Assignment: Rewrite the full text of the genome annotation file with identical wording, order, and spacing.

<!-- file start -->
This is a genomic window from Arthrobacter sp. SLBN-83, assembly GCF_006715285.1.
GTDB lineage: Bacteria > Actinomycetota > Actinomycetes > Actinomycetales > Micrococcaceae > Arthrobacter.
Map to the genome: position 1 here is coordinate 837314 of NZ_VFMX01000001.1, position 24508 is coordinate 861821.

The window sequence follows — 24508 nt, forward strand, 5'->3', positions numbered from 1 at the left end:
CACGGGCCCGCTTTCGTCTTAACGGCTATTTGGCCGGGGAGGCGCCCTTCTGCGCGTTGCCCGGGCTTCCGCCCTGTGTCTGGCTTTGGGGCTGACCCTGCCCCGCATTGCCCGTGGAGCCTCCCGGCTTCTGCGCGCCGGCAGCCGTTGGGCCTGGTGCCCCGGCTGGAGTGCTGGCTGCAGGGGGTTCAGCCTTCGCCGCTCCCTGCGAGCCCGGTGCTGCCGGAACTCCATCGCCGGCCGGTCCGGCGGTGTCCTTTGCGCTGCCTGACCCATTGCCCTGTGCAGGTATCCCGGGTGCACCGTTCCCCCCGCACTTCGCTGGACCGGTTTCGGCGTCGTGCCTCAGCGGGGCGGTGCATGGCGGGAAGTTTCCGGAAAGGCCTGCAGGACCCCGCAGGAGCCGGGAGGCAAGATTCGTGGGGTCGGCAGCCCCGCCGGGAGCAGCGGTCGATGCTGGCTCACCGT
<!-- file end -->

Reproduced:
This is a genomic window from Arthrobacter sp. SLBN-83, assembly GCF_006715285.1.
GTDB lineage: Bacteria > Actinomycetota > Actinomycetes > Actinomycetales > Micrococcaceae > Arthrobacter.
Map to the genome: position 1 here is coordinate 837314 of NZ_VFMX01000001.1, position 24508 is coordinate 861821.

The window sequence follows — 24508 nt, forward strand, 5'->3', positions numbered from 1 at the left end:
CACGGGCCCGCTTTCGTCTTAACGGCTATTTGGCCGGGGAGGCGCCCTTCTGCGCGTTGCCCGGGCTTCCGCCCTGTGTCTGGCTTTGGGGCTGACCCTGCCCCGCATTGCCCGTGGAGCCTCCCGGCTTCTGCGCGCCGGCAGCCGTTGGGCCTGGTGCCCCGGCTGGAGTGCTGGCTGCAGGGGGTTCAGCCTTCGCCGCTCCCTGCGAGCCCGGTGCTGCCGGAACTCCATCGCCGGCCGGTCCGGCGGTGTCCTTTGCGCTGCCTGACCCATTGCCCTGTGCAGGTATCCCGGGTGCACCGTTCCCCCCGCACTTCGCTGGACCGGTTTCGGCGTCGTGCCTCAGCGGGGCGGTGCATGGCGGGAAGTTTCCGGAAAGGCCTGCAGGACCCCGCAGGAGCCGGGAGGCAAGATTCGTGGGGTCGGCAGCCCCGCCGGGAGCAGCGGTCGATGCTGGCTCACCGT